About Gnocchi

April 13, 2012 Published by Dina

Every culture has its dumpling and they form an integral part of their peasant cuisine. They are inexpensive to make, hearty, filling and bring home cooked comfort to your palate and your soul. Jewish mazzo ball soup is made with mazzo ball dumplings (kneidlach), Hungarians make their delicious spatzle, grated directly over a pot of boiling water, Chinese have their pot stickers, Ukrainians their perogies and Italians have their gnocchi.

All these little treasures begin with a dough made in different ways, cut into pieces or individually shaped and cooked in boiling water, soup or broth. Some are made with just flour and water, some with specialty flours (mazzo flour for the kneidlach), or filled with cheese, onion, potatoes etc. Gnocchi are made with cooked and riced (mashed) potatoes, to which you add flour, eggs, sometimes cheeses, vegetables and other seasoning.

I am offering a basic master gnocchi recipe made only with potatoes and flour. Once you have cooked it in boiling water, the fun begins and you can finish it in many different ways. From tomato sauce to creamy cheese sauces to a simple Sautee in butter or olive oil and a sprinkling of grated cheese, gnocchi will please your starch cravings every time. You can finish them in the oven under a light blanket of fontina, toss them with butter or olive oil in skillet and drizzle with toasted herbed crumbs, cover them with a light goat cheese sauce a more assertive sauce made with gorgonzola and cream. Add texture by adding chopped roasted nuts, crisp prosciutto or quick sautéed vegetables, and vary the flavours by using different herbs. Sage is one that is often paired with gnocchi and brown butter, so give it a try. I also vary the type of potatoes I use and one of my favourites is the sweet potato gnocchi.

Go and make some gnocchi for dinner tonight, expand you culinary horizons and enjoy the adventure.

Sweet potato gnocchi

Sweet potato gnocchi made with gnocchi board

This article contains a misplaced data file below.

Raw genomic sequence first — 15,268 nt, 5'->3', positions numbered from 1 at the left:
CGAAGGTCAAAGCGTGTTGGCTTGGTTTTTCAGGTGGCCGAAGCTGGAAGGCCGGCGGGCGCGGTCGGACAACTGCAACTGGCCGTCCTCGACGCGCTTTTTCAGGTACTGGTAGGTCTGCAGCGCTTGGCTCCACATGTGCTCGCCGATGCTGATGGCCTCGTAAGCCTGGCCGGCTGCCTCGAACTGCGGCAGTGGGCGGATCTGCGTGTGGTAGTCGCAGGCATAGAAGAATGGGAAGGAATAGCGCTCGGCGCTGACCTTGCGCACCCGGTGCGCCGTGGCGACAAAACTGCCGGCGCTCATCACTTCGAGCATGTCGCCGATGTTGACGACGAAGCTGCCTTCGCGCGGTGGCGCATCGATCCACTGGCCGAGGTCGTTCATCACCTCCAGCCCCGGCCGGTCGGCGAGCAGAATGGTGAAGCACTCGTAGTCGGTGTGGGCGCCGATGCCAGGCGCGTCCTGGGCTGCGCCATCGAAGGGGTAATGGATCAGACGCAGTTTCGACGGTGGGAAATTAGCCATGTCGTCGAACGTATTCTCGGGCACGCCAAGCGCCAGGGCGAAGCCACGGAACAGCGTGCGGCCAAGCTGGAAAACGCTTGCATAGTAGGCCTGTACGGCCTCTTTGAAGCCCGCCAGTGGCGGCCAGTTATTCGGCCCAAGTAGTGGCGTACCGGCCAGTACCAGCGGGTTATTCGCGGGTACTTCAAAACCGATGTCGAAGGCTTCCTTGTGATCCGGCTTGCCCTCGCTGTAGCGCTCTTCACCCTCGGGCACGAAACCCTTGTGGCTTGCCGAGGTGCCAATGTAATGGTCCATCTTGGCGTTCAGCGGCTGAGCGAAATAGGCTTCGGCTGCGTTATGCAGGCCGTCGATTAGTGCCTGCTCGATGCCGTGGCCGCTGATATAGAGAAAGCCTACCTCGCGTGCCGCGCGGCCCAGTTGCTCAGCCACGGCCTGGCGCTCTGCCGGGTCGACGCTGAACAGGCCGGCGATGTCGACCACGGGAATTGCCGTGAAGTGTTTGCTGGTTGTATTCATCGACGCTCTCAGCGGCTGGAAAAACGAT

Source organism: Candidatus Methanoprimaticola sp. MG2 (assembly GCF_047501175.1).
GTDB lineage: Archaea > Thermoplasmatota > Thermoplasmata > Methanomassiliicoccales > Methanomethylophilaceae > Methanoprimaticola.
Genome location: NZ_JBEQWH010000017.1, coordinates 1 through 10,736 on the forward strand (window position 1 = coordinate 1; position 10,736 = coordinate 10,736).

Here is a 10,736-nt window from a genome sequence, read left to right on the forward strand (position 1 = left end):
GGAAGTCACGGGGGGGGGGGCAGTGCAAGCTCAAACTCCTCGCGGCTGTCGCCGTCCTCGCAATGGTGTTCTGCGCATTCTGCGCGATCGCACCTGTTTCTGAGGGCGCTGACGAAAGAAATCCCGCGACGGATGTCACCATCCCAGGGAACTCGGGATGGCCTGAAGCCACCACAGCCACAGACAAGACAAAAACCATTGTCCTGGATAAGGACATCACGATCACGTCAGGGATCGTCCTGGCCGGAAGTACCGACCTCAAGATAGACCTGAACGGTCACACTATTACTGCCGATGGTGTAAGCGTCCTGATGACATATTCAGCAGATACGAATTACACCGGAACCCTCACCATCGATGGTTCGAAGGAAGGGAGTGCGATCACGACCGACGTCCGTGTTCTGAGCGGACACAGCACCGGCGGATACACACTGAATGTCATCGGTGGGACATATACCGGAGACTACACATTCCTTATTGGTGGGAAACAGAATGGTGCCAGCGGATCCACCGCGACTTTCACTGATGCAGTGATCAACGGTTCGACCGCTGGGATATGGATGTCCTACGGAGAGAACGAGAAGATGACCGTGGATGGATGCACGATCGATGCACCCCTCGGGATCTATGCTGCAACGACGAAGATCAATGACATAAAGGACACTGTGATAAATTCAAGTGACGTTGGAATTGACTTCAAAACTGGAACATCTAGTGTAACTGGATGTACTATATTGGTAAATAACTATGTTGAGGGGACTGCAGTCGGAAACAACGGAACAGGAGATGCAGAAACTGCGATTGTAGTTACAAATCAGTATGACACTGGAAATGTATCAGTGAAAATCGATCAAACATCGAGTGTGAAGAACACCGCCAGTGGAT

• Pam says:

    I am of Italian desent & have fond memories of my dear aunt creating these wonderful dumplings. I’ve never seen them made without eggs. Since I became a vegan I put gnocchi’s aside. Can’t wait to try these made without eggs!

    • Dina says:

      Hi Pam, I know, I am not of Italian decent but think of myself as Italian “wannabe”. I also try to eat as vegan as possible and these Gnocchi worked beautifully. I hope you enjoy.

  • Hulda Niv says:

    Hi Dina,
    The first time I was introduced to Gnocchi was when I met my Polish husband at 19 years of age; his mother made some and I fell in love with this simple, time consuming dish. The Polish people call it Kopytka. This dish was first introduced to the Roman royalty people during their tour to the Middle Eastern area by the Polish king in the second century. It was so good that the Roman legions brought it to other parts of their empire into the countries of the European continent.
    I usually make them during Rosh Hashanah, a Jewish high holiday and my family loves them. I have to admit however that the end result is not as pretty as yours Dina. I just make long strips and cut them before throwing them to salty boiled water.
    How do you make them even and decorated?

    • Dina says:

      Hi Hulda, thanks for the comment. Always interesting to hear about the origin of food. Many food items migrated during colonization and became staples in various cuisines. I make the gnocchi using a gnocchi board (see image above). You can buy it at any Italian market (try Lina’s Market). I am sure yours are delish, with or without the ridges.